There were times when ah, I swear, all I wanted to do was dive into the excess. And I mean, I wanted to dive right in, head first, and feel myself submerged in my own special bliss.
I can recall looking at the clock and counting the minutes. I would look at the time and negotiate the hours to make them move quicker.
One by one, the seconds would move me closer to a sensational plunge, which would alter my mind, and separate me from life and limb.
It was right around this time. I knew something was about to happen. I had not gone all in, just yet.
I had gone back to old behaviors and used old defense mechanisms. I went back to the old coping skills of my previous life. Essentially, I went back to the old me because in the simplest terms, I failed to maintain the new person I had become.
To the young, they think they’ll never be old.
For them, they think youth will stay young forever.
This means we can be wild forever.
We can play forever.
We can feel alive forever
and we can live without caution or worry.
When you’re young, tomorrow is just another day.
Nothing really matters.
At least, not really.
When you’re young, you’re still young enough to defy the idea of time.
Time is just a minute away.
And to the young, life is still young
and minutes are more than plentiful.
My Dear Old
It’s been a
long time since we were all together in the same place at the same time. It’s
been even longer since we were the kids from the town, the kids we were, the
kids we used to be, and doing the things we used to do.
Nothing fills a room like emptiness. There may be a chair, or a hard wooden bench or a place to sleep, like a narrow bed, there is still nothing but you an bricked room.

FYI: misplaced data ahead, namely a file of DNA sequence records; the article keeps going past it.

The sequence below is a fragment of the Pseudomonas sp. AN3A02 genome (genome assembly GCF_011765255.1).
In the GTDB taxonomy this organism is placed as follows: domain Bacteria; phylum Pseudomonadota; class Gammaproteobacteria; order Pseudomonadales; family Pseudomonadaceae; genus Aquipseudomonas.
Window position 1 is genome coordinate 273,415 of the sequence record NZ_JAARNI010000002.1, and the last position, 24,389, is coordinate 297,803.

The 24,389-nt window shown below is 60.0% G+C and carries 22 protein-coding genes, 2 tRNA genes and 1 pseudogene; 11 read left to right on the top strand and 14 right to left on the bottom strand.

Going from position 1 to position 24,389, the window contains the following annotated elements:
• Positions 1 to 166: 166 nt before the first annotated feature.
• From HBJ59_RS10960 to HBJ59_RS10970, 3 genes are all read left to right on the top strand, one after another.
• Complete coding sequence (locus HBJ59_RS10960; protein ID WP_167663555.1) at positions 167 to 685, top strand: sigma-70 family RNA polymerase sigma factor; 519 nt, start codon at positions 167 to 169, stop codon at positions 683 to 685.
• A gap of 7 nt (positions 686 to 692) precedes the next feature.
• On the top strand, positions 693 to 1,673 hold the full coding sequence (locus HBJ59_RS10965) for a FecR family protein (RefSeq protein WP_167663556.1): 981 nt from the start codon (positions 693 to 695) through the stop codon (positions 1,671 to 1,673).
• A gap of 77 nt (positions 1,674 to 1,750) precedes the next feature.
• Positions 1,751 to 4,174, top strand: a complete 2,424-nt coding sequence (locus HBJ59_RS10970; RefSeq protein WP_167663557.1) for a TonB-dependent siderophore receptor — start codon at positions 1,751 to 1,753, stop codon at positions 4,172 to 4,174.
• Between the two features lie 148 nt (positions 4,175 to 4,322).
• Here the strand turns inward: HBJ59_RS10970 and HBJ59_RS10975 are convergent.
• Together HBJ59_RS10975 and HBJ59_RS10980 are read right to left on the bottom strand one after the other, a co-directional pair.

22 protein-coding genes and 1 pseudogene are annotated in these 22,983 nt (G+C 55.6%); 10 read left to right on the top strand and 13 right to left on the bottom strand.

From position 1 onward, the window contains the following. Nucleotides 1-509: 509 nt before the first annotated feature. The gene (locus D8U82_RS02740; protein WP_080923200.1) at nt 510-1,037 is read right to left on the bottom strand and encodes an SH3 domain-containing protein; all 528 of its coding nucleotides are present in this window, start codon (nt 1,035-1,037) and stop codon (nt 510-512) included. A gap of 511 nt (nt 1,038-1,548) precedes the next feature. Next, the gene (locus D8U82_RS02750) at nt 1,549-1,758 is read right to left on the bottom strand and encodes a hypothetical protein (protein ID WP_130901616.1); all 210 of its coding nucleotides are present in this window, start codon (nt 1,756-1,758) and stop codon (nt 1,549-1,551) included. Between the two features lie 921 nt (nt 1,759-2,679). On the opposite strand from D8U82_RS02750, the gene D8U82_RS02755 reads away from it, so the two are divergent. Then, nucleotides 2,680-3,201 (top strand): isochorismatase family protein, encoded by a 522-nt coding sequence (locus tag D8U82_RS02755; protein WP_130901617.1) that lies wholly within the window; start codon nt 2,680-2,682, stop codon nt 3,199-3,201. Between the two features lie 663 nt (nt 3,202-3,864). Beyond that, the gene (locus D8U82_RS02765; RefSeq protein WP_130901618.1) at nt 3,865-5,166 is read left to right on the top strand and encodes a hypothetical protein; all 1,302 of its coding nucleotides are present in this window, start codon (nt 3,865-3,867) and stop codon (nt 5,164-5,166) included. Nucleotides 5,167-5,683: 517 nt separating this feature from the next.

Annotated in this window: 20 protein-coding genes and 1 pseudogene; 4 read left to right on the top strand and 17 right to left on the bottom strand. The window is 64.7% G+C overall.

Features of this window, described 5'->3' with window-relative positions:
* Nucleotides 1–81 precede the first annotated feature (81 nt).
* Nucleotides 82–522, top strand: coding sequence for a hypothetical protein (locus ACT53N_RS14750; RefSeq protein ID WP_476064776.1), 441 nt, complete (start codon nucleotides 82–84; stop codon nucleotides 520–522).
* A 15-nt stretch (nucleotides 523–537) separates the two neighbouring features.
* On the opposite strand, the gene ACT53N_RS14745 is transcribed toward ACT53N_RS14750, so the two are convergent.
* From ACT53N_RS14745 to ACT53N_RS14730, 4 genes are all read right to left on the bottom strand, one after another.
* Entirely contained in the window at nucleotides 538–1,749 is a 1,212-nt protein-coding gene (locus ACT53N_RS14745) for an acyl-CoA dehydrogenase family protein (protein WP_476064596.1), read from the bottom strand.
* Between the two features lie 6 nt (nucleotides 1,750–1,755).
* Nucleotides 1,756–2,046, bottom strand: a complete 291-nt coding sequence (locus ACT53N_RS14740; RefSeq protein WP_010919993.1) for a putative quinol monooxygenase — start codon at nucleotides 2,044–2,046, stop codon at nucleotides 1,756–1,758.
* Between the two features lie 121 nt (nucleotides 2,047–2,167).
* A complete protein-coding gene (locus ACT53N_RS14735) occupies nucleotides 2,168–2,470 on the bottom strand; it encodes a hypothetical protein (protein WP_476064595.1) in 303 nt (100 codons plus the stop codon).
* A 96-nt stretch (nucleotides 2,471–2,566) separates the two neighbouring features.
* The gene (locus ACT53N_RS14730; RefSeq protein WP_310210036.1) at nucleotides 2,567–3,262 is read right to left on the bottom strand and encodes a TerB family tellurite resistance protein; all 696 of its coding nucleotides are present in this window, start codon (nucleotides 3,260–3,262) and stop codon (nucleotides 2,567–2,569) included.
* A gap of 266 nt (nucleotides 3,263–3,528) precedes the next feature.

There is a hard floor and a flat ceiling, walls, and a door with a small window at eye-level with wire mesh that intertwines within the glass.
Something went wrong. I was not sure how this happened. I was not sure what took place or what would happen next. I just knew I was about to die. I knew the paranoia had overwhelmed me and I swore (if this were possible) that I was beginning to see the sounds I swore I could hear.
I felt my heart beating through my chest. There was a sensation of pins and needles going down both of my arms, which were numb for some reason.
I was wet and cold.
It was wintertime and I was hiding (like usual) away from the faces, the places, and the people in my town. I was wired and caught up in the aftermath and desperate.
I was at the tail end of a crazy night.
All of the powder was nearly gone and my usual running partner was missing for some reason. This had altered my usual routine. Instead of commiserating with my partner, I found myself home alone with a substantially large amount of cocaine that was either shoved up my nose or cooked and smoked in a glass-tube pipe. This was early summer, 1989.
June if I’m not mistaken.